Polaris doesn’t like to leave anyone or anything behind. The 800 remains in the line side by side with the 850. It has a MacPherson-strut chassis with the older 760cc twin-cylinder motor that was the top of the line for years. Now the 800 is the head of the “value” line. It’s $2500 less than the 850 and is still a formidable machine in its own right. It’s available in blue or green, but doesn’t have a power-steering option.
We’re stunned to report that the legendary Sportsman 500, one of the best-selling ATVs since 1996, is gone. In its place is a new value-oriented 570. It has a chassis similar to the 500s, but at its center is the Pro-Star 570 motor already seen in the RZR 570. It boosts a 22 percent increase in power over the 500. A power-steering version is available for $7299, and camouflage adds another $400.
The Sportsman 400 remains a spectacular value in the Polaris line. The liquid-cooled motor actually measures 455cc in displacement. It survives as the only carbureted model in the company’s 4x4 offerings. The chassis uses MacPherson-strut front suspension and has 6.5 gallons of integrated storage. The combined rack capacity is 280 pounds, and it can tow 1225 pounds. No power steering option.
Suzuki’s big KingQuad still has the biggest single-cylinder motor in the business with a piston that measures 104mm across. That’s basically a paint can. The standard package gives you independent suspension and fuel injection. The power steering model sells for $9499. There’s also a Limited Edition with special trim for $9099. You can get both in the Limited Edition Power Steering version for $9899.
Back when the earth’s crust was still sticky, Suzuki invented the modern ATV four-wheeler, and there’s still some internal company pride that goes with that. That’s why the big Suzuki 4x4s are called Kings, and the 500 shows that kind of pride. It has the same chassis as the 750 with independent suspension, but the EFI engine is less overkill at 493cc. Power steering is a $700 premium, and camo is another $400.
SUZUKI KINGQUAD 400ASi/400FSi ($6499)
Suzuki’s 400 4x4 has a 376cc, air-cooled engine in a chassis that has independent, double-A-arm suspension in front and a swingarm in the rear with two small shocks mounted side by side. The difference between the ASi and the FSi is the transmission. The ASi has an automatic CV transmission, while the FSi is manual shift. A camo version is available for $400 more.
Yamaha went a little crazy grooming its big Grizzly for 2014. It got a new cylinder head and ECU settings along with a new piston and higher compression. The suspension got revamped with longer travel, and the steering geometry was changed. It’s still a mighty beast, and you can get it with power steering for an extra $600. The Stealth Edition is an EPS model in blackout styling for $10,099.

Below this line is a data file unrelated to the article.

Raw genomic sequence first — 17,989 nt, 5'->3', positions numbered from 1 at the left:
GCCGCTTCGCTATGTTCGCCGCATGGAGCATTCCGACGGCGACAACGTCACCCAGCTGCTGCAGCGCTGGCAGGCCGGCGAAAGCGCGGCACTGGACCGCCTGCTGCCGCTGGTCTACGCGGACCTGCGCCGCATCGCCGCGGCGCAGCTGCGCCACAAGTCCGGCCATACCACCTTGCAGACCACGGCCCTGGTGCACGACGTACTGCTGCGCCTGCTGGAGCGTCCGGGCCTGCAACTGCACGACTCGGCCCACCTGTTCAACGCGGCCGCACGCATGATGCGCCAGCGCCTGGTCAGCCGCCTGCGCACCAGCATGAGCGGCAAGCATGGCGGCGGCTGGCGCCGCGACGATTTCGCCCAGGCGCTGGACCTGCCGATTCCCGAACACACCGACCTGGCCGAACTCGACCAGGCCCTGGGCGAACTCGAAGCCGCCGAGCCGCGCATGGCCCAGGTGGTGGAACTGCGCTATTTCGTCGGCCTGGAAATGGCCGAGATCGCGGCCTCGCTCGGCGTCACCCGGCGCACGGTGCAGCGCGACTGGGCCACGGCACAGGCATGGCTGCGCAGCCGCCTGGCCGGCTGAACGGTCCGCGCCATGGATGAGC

The 550 didn’t get the upgrades that graced its big brother this year, but it remains at the top of its class in sheer off-road ability. The chassis of the two machines remain nearly identical, with only mild differences in suspension. The 550 is available in a power-steering version with variations in trim for $8899, and you can also get a camo model for another $500.
The Grizzly 450 has a 421cc, liquid-cooled, overhead-cam motor with fuel injection, a CV transmission, push-button diff-lock and all the credentials that allow it to follow larger 4x4s anywhere, but the IRS chassis is smaller in every dimension. Unlike many ATVs in this category, the Yamaha can be had with power steering for an additional $800. And, like all the Grizzlys, it is assembled in Newnan, Georgia.

Yamaha dropped the 300 4x2, but the price of the littlest Grizzly 4x4 is holding steady for 2014 to fill the low-cost utility void. The air-cooled overhead cam motor is still carbureted, but is hooked up to a CV transmission with push-button four-wheel drive. The front suspension is double A-arm, and the rear has a swingarm and solid axle. Yamaha offers a camo model for an additional $400.

Topic: Tests


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WARNING: Much of the action de­pict­­ed in this magazine is potentially dan­gerous. Virtually all of the riders seen in our photos are experienced ex­­perts or professionals. Do not at­tempt to duplicate any stunts that are be­­yond your own capabilities. Always wear the appropriate safety gear.
Copyright 2008 Hi-Torque Publications, Inc. All rights reserved.